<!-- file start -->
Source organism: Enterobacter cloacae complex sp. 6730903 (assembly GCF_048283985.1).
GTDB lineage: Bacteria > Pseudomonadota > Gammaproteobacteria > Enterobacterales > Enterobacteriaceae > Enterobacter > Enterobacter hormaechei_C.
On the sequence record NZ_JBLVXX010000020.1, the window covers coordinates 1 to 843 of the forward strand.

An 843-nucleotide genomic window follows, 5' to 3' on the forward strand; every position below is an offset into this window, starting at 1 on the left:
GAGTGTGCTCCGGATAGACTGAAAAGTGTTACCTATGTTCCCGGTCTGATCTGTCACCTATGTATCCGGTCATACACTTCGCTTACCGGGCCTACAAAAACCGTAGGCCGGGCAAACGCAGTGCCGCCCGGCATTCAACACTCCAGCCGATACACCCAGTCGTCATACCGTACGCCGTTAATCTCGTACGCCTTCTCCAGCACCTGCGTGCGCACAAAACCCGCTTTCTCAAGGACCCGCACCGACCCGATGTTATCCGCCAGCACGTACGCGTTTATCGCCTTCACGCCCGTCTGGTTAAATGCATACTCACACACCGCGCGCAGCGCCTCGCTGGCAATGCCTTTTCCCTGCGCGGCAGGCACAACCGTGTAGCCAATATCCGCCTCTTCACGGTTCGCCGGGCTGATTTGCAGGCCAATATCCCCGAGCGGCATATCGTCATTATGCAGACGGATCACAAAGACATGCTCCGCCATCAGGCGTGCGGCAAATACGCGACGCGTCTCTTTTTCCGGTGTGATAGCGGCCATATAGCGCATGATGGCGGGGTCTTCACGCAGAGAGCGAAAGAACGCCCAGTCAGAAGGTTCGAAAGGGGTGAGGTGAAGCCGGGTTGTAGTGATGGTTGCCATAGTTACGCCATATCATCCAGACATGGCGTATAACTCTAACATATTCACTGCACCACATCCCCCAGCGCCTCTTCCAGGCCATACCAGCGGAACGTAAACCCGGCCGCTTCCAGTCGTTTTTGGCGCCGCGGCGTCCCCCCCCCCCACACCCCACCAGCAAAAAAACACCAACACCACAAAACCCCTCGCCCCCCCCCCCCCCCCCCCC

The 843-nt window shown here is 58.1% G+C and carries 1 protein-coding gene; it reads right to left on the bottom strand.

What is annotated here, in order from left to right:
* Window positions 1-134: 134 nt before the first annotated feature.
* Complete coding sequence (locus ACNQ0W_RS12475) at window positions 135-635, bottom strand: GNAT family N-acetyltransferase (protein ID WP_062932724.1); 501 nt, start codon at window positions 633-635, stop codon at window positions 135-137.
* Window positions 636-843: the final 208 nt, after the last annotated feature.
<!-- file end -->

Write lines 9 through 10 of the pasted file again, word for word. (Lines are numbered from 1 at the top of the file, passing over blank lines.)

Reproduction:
* Complete coding sequence (locus ACNQ0W_RS12475) at window positions 135-635, bottom strand: GNAT family N-acetyltransferase (protein ID WP_062932724.1); 501 nt, start codon at window positions 633-635, stop codon at window positions 135-137.
* Window positions 636-843: the final 208 nt, after the last annotated feature.